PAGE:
Antivirals and influenza: frequency of resistance.Pediatr Infect Dis J. 2008 Oct; 27(10 Suppl):S110-2.PI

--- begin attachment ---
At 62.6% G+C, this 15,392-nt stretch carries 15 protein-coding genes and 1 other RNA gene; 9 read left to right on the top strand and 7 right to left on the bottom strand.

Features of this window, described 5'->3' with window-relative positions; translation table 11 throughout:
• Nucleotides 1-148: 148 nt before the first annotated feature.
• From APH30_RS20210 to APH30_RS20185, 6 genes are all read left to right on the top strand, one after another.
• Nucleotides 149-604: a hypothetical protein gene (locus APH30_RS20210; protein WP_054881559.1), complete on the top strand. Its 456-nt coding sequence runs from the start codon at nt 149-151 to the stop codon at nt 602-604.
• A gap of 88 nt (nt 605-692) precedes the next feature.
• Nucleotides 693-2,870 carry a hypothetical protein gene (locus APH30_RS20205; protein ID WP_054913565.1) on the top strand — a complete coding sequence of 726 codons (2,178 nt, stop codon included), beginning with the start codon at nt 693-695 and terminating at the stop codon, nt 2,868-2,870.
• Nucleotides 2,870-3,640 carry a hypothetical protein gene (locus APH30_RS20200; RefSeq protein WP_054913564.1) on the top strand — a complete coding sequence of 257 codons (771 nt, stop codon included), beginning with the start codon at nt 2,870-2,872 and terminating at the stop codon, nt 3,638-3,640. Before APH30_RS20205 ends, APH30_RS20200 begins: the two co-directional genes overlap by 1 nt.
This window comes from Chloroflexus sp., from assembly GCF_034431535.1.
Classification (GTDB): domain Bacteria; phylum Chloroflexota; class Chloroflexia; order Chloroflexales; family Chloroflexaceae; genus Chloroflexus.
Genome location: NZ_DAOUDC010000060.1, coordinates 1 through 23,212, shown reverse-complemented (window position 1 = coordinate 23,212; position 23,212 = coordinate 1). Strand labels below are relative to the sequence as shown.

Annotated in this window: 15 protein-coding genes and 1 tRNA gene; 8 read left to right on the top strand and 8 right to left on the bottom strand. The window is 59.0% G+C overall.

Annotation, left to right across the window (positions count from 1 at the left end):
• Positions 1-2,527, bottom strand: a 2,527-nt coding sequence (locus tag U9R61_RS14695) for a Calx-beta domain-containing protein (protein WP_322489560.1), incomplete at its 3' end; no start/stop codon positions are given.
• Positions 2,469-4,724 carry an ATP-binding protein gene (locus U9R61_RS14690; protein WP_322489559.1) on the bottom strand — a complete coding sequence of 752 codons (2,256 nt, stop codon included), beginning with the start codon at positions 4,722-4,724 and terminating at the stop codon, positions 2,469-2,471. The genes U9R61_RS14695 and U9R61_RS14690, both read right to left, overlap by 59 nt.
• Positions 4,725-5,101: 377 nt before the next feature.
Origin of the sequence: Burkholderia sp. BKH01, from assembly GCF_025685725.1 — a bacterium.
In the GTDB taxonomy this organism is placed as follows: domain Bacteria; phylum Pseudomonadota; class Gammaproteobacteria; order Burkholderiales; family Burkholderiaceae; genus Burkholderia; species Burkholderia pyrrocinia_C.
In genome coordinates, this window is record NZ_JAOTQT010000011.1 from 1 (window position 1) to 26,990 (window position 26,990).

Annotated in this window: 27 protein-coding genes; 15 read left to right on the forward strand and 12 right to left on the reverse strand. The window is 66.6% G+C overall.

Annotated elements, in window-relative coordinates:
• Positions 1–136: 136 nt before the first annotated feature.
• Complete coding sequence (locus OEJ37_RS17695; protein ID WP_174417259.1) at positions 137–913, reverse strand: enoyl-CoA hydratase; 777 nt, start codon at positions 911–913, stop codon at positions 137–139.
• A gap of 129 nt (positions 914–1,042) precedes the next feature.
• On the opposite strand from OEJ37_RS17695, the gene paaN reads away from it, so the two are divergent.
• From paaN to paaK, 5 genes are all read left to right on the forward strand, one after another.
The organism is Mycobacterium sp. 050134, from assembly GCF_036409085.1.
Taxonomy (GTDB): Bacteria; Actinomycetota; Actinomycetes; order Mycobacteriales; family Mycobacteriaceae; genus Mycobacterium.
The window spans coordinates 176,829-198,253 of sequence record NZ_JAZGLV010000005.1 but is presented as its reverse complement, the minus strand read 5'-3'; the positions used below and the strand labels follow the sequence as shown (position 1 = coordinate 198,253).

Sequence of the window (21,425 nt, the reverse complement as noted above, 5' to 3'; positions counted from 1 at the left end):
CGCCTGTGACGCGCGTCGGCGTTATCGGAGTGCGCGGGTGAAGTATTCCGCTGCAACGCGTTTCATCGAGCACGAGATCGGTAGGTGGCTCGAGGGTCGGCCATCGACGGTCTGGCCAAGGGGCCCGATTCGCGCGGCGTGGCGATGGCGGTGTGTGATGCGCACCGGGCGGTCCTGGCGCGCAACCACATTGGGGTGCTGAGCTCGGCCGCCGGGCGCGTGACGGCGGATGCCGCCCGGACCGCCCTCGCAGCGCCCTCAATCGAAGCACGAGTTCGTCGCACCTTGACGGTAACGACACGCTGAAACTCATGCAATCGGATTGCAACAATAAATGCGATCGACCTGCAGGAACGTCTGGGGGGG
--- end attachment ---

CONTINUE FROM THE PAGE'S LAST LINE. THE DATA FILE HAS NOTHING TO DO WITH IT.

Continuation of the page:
Antivirals are effective in prophylaxis and therapy for influenza and are likely to be active against a new pandemic variant. They can be divided into the M2 inhibitors, adamantane and rimantadine, and the neuraminidase inhibitors (NAIs), zanamivir and oseltamivir. The former are limited in activity to type A viruses, whereas the latter are also active against type B viruses. Both classes of drugs appear similarly efficacious in prophylaxis at approximately 70-90%. However, use of M2 inhibitors (adamantanes) in therapy is limited by side effects, more common with amantadine, and also by production of antiviral resistance and lack of demonstrated prevention of complications. The NAIs prevent both types of seasonal influenza, shorten duration of illness, and reduce complications. As such, their use for seasonal influenza treatment has been increasing. They are active against A(H5N1) but oseltamivir has been most extensively stockpiled because the infection in humans may be disseminated. Resistance does emerge, but not at the same frequency as with the M2 inhibitors. Resistant viruses also appear less fit and thus less able to spread. However, as use increases, resistance needs to be carefully monitored.